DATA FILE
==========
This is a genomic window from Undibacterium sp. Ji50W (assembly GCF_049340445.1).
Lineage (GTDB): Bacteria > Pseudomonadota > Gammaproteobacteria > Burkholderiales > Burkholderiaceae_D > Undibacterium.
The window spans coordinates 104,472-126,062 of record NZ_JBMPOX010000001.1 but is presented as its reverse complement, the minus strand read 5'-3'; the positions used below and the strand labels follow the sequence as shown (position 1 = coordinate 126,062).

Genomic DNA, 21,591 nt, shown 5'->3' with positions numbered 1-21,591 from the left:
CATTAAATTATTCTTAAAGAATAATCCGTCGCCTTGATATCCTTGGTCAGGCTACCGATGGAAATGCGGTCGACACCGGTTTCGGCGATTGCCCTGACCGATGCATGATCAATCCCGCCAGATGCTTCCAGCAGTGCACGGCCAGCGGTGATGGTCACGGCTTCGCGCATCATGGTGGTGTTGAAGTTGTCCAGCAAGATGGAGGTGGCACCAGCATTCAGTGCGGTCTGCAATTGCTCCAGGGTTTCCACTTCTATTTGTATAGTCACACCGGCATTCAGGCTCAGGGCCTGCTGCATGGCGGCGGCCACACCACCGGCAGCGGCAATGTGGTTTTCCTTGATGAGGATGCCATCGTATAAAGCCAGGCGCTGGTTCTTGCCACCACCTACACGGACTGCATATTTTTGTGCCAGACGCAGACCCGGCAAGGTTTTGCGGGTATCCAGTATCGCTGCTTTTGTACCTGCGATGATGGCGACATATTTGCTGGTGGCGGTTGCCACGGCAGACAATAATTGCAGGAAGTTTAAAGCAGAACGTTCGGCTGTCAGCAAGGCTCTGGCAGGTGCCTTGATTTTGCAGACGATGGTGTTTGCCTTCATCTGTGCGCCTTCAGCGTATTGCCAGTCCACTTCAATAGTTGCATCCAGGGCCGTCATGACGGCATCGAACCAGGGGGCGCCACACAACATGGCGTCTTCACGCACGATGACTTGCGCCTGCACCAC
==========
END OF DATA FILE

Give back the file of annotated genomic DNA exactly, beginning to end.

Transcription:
This is a genomic window from Undibacterium sp. Ji50W (assembly GCF_049340445.1).
Lineage (GTDB): Bacteria > Pseudomonadota > Gammaproteobacteria > Burkholderiales > Burkholderiaceae_D > Undibacterium.
The window spans coordinates 104,472-126,062 of record NZ_JBMPOX010000001.1 but is presented as its reverse complement, the minus strand read 5'-3'; the positions used below and the strand labels follow the sequence as shown (position 1 = coordinate 126,062).

Genomic DNA, 21,591 nt, shown 5'->3' with positions numbered 1-21,591 from the left:
CATTAAATTATTCTTAAAGAATAATCCGTCGCCTTGATATCCTTGGTCAGGCTACCGATGGAAATGCGGTCGACACCGGTTTCGGCGATTGCCCTGACCGATGCATGATCAATCCCGCCAGATGCTTCCAGCAGTGCACGGCCAGCGGTGATGGTCACGGCTTCGCGCATCATGGTGGTGTTGAAGTTGTCCAGCAAGATGGAGGTGGCACCAGCATTCAGTGCGGTCTGCAATTGCTCCAGGGTTTCCACTTCTATTTGTATAGTCACACCGGCATTCAGGCTCAGGGCCTGCTGCATGGCGGCGGCCACACCACCGGCAGCGGCAATGTGGTTTTCCTTGATGAGGATGCCATCGTATAAAGCCAGGCGCTGGTTCTTGCCACCACCTACACGGACTGCATATTTTTGTGCCAGACGCAGACCCGGCAAGGTTTTGCGGGTATCCAGTATCGCTGCTTTTGTACCTGCGATGATGGCGACATATTTGCTGGTGGCGGTTGCCACGGCAGACAATAATTGCAGGAAGTTTAAAGCAGAACGTTCGGCTGTCAGCAAGGCTCTGGCAGGTGCCTTGATTTTGCAGACGATGGTGTTTGCCTTCATCTGTGCGCCTTCAGCGTATTGCCAGTCCACTTCAATAGTTGCATCCAGGGCCGTCATGACGGCATCGAACCAGGGGGCGCCACACAACATGGCGTCTTCACGCACGATGACTTGCGCCTGCACCAC